After a SARS-CoV-2 infection involving Omicron, 1 in 10 people still have symptoms three months later. This is almost 2 times lower than after an infection involving the Delta variant. This is evident from new results of the LongCOVID study at RIVM. There is variation in the frequency of specific post-COVID symptoms after an infection with the Omicron or Delta variant. However, the long-term symptoms still have a major impact in both groups.
Many people infected with Omicron
The Omicron variant often makes people less ill than its predecessor Delta. This variant more easily evades the immunity that people had already developed from previous infections or vaccination. Partly as a result of this factor, many people in the Netherlands contracted COVID-19, some of them not for the first time. The LongCOVID study looked at symptoms that were present three months after an infection involving Omicron. Which symptoms were present and how common were they? The researchers also compared these findings to symptoms after an infection involving the Delta variant.
Tiredness, shortness of breath and brain fog more common after COVID-19
People who had an Omicron infection were more likely to struggle with tiredness, shortness of breath, brain fog, memory problems and difficulty in busy environments, compared to people who had not had COVID-19. However, these symptoms were even more common after a Delta infection. If people had already had COVID-19 previously, they were more likely to be affected by tiredness and shortness of breath, compared to people whose Omicron infection was the first time they had COVID-19.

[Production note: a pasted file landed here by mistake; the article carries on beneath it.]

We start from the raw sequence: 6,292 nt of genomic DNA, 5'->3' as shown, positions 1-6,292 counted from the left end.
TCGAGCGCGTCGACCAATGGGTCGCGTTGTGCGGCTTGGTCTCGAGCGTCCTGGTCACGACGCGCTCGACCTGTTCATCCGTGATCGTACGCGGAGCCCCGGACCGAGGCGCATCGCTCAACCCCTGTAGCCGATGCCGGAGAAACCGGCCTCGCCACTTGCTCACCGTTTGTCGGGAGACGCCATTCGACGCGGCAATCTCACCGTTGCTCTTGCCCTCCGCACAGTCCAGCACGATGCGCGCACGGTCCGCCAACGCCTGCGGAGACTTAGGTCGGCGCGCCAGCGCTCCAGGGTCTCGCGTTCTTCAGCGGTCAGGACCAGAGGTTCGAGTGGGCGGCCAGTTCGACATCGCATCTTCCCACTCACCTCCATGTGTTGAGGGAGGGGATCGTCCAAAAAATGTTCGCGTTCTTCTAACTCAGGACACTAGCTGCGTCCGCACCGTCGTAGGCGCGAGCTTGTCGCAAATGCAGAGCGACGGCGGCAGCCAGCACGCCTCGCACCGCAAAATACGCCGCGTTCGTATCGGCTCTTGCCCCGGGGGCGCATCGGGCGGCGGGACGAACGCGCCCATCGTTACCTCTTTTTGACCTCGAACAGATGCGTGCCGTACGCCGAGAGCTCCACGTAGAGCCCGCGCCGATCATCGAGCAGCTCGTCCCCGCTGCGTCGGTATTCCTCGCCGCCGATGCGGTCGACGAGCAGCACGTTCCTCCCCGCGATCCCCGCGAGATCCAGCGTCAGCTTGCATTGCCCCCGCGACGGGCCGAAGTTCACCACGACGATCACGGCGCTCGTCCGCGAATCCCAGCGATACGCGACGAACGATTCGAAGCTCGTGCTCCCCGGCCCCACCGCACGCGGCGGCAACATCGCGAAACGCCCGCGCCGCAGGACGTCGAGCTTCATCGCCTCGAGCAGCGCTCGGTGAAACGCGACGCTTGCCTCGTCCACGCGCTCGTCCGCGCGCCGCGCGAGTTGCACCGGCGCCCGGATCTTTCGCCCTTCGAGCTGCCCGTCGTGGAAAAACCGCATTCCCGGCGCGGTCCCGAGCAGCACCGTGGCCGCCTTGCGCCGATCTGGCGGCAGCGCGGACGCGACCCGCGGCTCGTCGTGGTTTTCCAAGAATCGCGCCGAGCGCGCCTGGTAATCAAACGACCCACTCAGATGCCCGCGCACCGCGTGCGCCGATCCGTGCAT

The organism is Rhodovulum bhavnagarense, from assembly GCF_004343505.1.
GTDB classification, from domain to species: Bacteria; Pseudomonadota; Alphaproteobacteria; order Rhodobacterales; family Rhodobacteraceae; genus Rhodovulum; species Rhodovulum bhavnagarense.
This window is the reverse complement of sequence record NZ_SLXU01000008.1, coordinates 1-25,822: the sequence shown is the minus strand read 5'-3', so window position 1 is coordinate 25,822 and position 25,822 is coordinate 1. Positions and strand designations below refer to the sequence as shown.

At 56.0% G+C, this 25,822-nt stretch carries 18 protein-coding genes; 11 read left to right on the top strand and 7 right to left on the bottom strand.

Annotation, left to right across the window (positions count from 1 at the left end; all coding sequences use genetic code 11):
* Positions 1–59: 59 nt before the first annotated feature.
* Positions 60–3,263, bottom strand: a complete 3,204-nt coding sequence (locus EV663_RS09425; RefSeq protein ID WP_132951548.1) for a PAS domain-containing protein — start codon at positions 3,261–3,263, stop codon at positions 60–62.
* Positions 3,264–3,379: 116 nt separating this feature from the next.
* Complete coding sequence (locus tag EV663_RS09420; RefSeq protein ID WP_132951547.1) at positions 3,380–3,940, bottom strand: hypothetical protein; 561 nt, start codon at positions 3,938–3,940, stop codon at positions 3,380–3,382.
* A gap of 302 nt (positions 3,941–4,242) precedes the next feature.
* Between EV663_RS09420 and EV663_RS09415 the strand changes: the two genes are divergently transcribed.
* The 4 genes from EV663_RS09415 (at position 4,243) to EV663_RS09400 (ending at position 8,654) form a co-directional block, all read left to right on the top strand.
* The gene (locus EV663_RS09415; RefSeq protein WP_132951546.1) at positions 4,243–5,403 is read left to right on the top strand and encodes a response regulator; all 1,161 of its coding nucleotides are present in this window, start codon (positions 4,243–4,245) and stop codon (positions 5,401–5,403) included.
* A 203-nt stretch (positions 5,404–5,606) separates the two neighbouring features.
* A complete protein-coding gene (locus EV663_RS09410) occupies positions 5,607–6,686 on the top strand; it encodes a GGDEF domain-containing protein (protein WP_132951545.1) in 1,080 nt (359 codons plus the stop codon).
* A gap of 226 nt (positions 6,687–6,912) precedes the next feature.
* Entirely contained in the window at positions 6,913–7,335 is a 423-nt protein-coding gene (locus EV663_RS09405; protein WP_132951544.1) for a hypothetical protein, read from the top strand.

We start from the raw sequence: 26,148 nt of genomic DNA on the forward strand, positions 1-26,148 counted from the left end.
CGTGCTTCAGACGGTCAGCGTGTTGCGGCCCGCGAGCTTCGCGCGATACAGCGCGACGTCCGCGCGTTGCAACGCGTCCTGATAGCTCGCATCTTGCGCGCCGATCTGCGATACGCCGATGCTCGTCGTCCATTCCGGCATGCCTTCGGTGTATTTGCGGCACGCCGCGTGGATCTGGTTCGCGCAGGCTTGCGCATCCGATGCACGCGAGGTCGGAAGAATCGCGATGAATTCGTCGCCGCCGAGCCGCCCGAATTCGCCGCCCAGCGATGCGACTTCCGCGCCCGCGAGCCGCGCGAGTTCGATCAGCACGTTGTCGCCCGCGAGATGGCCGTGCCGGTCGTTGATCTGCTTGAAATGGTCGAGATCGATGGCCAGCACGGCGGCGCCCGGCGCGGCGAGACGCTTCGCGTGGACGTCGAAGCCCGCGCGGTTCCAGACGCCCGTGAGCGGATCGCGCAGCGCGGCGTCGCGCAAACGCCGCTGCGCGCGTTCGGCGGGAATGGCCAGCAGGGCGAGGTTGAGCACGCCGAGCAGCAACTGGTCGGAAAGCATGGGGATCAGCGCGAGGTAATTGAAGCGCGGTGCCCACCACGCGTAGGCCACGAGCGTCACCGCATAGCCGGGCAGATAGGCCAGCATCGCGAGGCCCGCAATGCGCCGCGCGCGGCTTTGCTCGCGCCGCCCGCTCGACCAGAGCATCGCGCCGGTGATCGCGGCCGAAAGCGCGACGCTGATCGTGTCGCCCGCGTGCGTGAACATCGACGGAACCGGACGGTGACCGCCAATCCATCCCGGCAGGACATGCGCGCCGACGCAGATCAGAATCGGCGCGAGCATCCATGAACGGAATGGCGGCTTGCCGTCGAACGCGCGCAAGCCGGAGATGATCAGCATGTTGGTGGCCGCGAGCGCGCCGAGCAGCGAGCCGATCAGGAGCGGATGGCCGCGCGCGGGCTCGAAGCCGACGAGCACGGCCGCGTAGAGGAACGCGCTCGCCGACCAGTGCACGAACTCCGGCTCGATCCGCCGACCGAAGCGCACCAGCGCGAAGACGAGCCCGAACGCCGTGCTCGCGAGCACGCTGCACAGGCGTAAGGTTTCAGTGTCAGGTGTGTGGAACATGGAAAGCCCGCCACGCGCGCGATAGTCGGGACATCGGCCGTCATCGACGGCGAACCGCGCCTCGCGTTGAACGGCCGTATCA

Because Omicron is more infectious than Delta, it caused more people to become ill overall. As a result, the total number of people with long-term symptoms after an Omicron infection may be higher, despite the milder course of illness. For that reason, post-COVID (or Long COVID) continues to be a common and high-impact condition among people in the Netherlands.
Structure of the study
The survey-based study compared the results of the following groups of people in the Netherlands:
- 4,138 people who had a SARS-CoV-2 infection involving the Omicron variant between January and May 2022.
- A control group of 4,398 people who did not have a SARS-CoV-2 infection.
- 6,855 people who had a SARS-CoV-2 infection involving the Delta variant between July and December 2021.
Three months after the infection, the participants completed a survey. The questions were about 41 health problems. The survey also included questions about the severity of the tiredness, shortness of breath, cognitive problems and physical pain.
Comparing symptoms between the different groups
Since some long-term symptoms also occurred in the control group, the study looked at which symptoms occurred with statistically significant frequency in people who had had an Omicron infection. Researchers determined the percentage of people who had long-term symptoms resulting from COVID-19 (i.e. people with Post-COVID or Long COVID) based on the difference in how common these symptoms were in people after Omicron and in people who did not have COVID-19, and/or had never previously had COVID-19.
Next step: current condition one year after COVID-19
The LongCOVID study has been looking at perceived symptoms three months after an Omicron infection. The next step is to assess the impact of COVID-19 after one year.